The year was 2000 and I had just started lower six as a skinny sixteen year old. I stood at the window of the 6th floor within the premises that my grandfather rented for his accountancy business. I stared down at the people walking up and down the streets; “To what end is all this activity?” I asked myself. Almost immediately, I awakened from my deep thoughts and for the first time realised something about myself; I am a deep thinker and analyser. I have never forgotten that moment, it still remains etched in my memory as a moment of realisation.
From my observations, I have found that from the early teens and sometimes earlier, we have an idea of our strengths and passions. Guardians however pay little attention to these choosing the safer and worn out path whose results are sure. We eventually settle into mundane careers that we do not enjoy, after all “I need to put food on the table and feed my family”. The feelings of discontentment and dread are pushed right at the back of our minds as we tell ourselves “I’ve gotta do what I gotta do”. Some of us turn to religion in order to cope with a career that we dislike so much; “Lord give me the strength to go through this job because I know that in due time I shall reap the rewards Amen!”. Some of us do not even remember our passions and interests because we have blocked them out for so long. What we know is that we are fathers, mothers, husbands, wives, adults and we work for this organisation, end of story.
I was that person. Unhappy for so long because I was stuck in a career that I did not enjoy. Worse still, being introverted meant that I hardly fitted in with my co workers. I prayed for strength to get through the day, pushed my nagging dreams aside and did what I had to do to put food on the table. Apart from my day job, I sold clothes at some point, perfume, movies, hair e.t.c. for extra income and always wound up broke or in debt with no reasonable or sustainable profit. It was a crazy cycle of indulging in all the things that I WAS NOT. I later went into thought… “What am I good at and enjoy?” I found that I enjoy addressing or teaching people and my information is mostly derived from my own life experiences. I found that I enjoy dressing up and make-up artistry. I am a creative and an artist, I love writing, enjoy a good read and possess sharp analytical skills. I find the experience of interacting with young people and opening their minds to the endless possibilities in this life immensely rewarding. I traced back to my Primary School days and found that these traits started manifesting from as far back as then. I thought about that poignant day that I stood at the window of my grandfather’s premises analysing people that walked by… “This is whom I have always been” I thought.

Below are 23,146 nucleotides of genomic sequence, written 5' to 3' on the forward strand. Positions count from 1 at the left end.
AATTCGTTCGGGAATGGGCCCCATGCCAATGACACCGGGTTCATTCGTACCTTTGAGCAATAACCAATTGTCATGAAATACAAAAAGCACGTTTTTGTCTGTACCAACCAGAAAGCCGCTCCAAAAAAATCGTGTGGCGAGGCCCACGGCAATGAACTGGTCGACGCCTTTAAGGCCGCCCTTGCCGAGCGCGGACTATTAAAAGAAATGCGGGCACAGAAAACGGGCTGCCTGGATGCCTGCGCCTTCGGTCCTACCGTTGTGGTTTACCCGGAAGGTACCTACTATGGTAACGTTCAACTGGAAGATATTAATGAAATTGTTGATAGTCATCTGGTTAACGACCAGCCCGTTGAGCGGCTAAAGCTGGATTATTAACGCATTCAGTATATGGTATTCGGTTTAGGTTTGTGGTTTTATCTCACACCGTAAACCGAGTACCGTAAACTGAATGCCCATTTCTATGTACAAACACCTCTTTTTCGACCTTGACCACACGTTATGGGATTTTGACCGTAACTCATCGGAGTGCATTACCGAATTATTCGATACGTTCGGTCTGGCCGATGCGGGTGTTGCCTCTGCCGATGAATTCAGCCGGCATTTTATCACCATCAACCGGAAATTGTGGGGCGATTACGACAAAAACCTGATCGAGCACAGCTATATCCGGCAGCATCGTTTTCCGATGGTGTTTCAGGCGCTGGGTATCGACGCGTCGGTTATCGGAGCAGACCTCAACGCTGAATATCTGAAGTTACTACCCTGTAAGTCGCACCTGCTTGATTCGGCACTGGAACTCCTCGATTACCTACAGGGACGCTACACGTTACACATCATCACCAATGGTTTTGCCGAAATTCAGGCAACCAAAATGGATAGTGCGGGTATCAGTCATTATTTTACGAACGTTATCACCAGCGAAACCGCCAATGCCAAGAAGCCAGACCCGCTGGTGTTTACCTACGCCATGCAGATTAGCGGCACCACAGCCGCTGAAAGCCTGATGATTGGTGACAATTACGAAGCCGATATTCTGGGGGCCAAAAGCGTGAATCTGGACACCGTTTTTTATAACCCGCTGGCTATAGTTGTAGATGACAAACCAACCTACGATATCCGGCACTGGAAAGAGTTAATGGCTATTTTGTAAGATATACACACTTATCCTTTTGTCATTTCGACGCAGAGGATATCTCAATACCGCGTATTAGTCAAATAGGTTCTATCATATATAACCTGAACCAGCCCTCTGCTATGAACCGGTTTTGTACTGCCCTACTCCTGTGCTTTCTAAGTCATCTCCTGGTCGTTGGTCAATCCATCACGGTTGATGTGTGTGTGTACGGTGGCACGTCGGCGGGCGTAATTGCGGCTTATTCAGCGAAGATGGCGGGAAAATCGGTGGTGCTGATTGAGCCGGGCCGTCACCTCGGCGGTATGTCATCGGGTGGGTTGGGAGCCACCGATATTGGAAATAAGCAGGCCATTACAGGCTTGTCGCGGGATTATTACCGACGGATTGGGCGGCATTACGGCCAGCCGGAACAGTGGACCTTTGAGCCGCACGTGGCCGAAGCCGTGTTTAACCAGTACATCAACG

I made the decision to begin to practise my strengths and in the past twelve months have written modules used to teach and train others. Many a bride continue to look attractive on their big day through my make-up artistry skills. I link up with people that have true and honest hearts for others and have met with a lot of youth. I fund-raise within my generous community, hold workshops, interact with other creatives and write for blogs and websites. The colour has begun to return to my cheeks and my confidence levels are much higher. To myself have I become true and I am fulfilled and happier for it!
Am I still finding my way? Yes! Am I at a place where I am financially stable? Not yet, yet encouraged by the community that is increasingly understanding and supporting my vision. Am I working towards total self sustenance through my passions and interests? Yes!
In my experience so far, I have found this to be true “Know who you really are and to yourself be true” We are all on a chase of happiness and when you are true to who you are, you draw closer to the seemingly elusive happiness.
“Storytelling is good for your health, because as social beings we need to make meaning for our lives though narrative. We need to be heard. And to do so in a culture that often prefers our silences means being bold enough to speak our stories, and vulnerable enough to ask others to witness them. This is a pathway to wholeness and healing” – Dr Tererai Trent “The Awakened Woman”